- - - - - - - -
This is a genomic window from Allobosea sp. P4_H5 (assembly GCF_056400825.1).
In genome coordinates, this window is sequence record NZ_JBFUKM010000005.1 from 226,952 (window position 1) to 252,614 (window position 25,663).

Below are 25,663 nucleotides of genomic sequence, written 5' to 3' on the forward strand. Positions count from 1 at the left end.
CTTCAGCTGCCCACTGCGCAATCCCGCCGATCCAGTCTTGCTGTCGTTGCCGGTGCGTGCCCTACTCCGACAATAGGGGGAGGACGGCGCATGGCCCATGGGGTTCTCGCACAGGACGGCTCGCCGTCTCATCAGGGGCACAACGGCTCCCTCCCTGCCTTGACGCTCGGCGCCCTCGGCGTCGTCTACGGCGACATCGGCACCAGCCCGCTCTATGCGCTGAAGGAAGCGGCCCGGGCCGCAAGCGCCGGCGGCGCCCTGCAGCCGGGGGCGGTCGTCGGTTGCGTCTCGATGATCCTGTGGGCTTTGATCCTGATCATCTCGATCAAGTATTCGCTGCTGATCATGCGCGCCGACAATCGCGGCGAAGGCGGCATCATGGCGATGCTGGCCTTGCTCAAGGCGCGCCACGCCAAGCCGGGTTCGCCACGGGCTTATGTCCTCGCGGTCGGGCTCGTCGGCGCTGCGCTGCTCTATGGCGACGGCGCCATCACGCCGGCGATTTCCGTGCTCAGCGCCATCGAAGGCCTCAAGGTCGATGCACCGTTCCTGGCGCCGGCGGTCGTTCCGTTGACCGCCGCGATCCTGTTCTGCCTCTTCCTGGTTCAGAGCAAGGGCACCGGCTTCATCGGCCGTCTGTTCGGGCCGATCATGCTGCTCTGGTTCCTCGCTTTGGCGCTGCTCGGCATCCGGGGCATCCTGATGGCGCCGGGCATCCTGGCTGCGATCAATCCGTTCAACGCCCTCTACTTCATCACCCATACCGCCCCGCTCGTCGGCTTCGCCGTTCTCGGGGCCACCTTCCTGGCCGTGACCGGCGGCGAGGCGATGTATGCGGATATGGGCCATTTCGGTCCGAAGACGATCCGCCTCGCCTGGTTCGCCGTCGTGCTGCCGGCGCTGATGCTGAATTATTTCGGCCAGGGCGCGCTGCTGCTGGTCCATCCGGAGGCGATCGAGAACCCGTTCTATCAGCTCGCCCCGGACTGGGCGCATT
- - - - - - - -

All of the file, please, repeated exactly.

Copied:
This is a genomic window from Allobosea sp. P4_H5 (assembly GCF_056400825.1).
In genome coordinates, this window is sequence record NZ_JBFUKM010000005.1 from 226,952 (window position 1) to 252,614 (window position 25,663).

Below are 25,663 nucleotides of genomic sequence, written 5' to 3' on the forward strand. Positions count from 1 at the left end.
CTTCAGCTGCCCACTGCGCAATCCCGCCGATCCAGTCTTGCTGTCGTTGCCGGTGCGTGCCCTACTCCGACAATAGGGGGAGGACGGCGCATGGCCCATGGGGTTCTCGCACAGGACGGCTCGCCGTCTCATCAGGGGCACAACGGCTCCCTCCCTGCCTTGACGCTCGGCGCCCTCGGCGTCGTCTACGGCGACATCGGCACCAGCCCGCTCTATGCGCTGAAGGAAGCGGCCCGGGCCGCAAGCGCCGGCGGCGCCCTGCAGCCGGGGGCGGTCGTCGGTTGCGTCTCGATGATCCTGTGGGCTTTGATCCTGATCATCTCGATCAAGTATTCGCTGCTGATCATGCGCGCCGACAATCGCGGCGAAGGCGGCATCATGGCGATGCTGGCCTTGCTCAAGGCGCGCCACGCCAAGCCGGGTTCGCCACGGGCTTATGTCCTCGCGGTCGGGCTCGTCGGCGCTGCGCTGCTCTATGGCGACGGCGCCATCACGCCGGCGATTTCCGTGCTCAGCGCCATCGAAGGCCTCAAGGTCGATGCACCGTTCCTGGCGCCGGCGGTCGTTCCGTTGACCGCCGCGATCCTGTTCTGCCTCTTCCTGGTTCAGAGCAAGGGCACCGGCTTCATCGGCCGTCTGTTCGGGCCGATCATGCTGCTCTGGTTCCTCGCTTTGGCGCTGCTCGGCATCCGGGGCATCCTGATGGCGCCGGGCATCCTGGCTGCGATCAATCCGTTCAACGCCCTCTACTTCATCACCCATACCGCCCCGCTCGTCGGCTTCGCCGTTCTCGGGGCCACCTTCCTGGCCGTGACCGGCGGCGAGGCGATGTATGCGGATATGGGCCATTTCGGTCCGAAGACGATCCGCCTCGCCTGGTTCGCCGTCGTGCTGCCGGCGCTGATGCTGAATTATTTCGGCCAGGGCGCGCTGCTGCTGGTCCATCCGGAGGCGATCGAGAACCCGTTCTATCAGCTCGCCCCGGACTGGGCGCATT